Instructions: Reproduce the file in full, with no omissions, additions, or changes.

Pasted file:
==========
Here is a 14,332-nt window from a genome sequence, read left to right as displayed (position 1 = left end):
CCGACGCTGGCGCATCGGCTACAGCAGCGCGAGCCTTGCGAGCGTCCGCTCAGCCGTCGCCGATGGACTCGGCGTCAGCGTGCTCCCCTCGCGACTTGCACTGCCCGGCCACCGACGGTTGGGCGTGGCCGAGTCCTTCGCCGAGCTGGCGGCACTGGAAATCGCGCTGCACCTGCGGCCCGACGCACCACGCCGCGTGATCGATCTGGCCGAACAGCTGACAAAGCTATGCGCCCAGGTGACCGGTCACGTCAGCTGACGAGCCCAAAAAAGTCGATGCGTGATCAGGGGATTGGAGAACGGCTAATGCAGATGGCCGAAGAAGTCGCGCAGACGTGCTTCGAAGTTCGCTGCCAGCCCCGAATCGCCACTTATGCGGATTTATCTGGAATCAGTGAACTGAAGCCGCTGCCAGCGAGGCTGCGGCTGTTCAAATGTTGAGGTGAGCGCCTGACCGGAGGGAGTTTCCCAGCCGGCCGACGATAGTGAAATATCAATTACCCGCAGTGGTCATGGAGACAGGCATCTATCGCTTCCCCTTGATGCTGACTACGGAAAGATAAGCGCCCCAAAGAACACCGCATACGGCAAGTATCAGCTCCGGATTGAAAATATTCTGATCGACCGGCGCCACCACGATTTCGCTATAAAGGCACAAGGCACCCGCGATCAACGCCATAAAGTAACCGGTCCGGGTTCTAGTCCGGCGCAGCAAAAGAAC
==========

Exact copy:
Here is a 14,332-nt window from a genome sequence, read left to right as displayed (position 1 = left end):
CCGACGCTGGCGCATCGGCTACAGCAGCGCGAGCCTTGCGAGCGTCCGCTCAGCCGTCGCCGATGGACTCGGCGTCAGCGTGCTCCCCTCGCGACTTGCACTGCCCGGCCACCGACGGTTGGGCGTGGCCGAGTCCTTCGCCGAGCTGGCGGCACTGGAAATCGCGCTGCACCTGCGGCCCGACGCACCACGCCGCGTGATCGATCTGGCCGAACAGCTGACAAAGCTATGCGCCCAGGTGACCGGTCACGTCAGCTGACGAGCCCAAAAAAGTCGATGCGTGATCAGGGGATTGGAGAACGGCTAATGCAGATGGCCGAAGAAGTCGCGCAGACGTGCTTCGAAGTTCGCTGCCAGCCCCGAATCGCCACTTATGCGGATTTATCTGGAATCAGTGAACTGAAGCCGCTGCCAGCGAGGCTGCGGCTGTTCAAATGTTGAGGTGAGCGCCTGACCGGAGGGAGTTTCCCAGCCGGCCGACGATAGTGAAATATCAATTACCCGCAGTGGTCATGGAGACAGGCATCTATCGCTTCCCCTTGATGCTGACTACGGAAAGATAAGCGCCCCAAAGAACACCGCATACGGCAAGTATCAGCTCCGGATTGAAAATATTCTGATCGACCGGCGCCACCACGATTTCGCTATAAAGGCACAAGGCACCCGCGATCAACGCCATAAAGTAACCGGTCCGGGTTCTAGTCCGGCGCAGCAAAAGAAC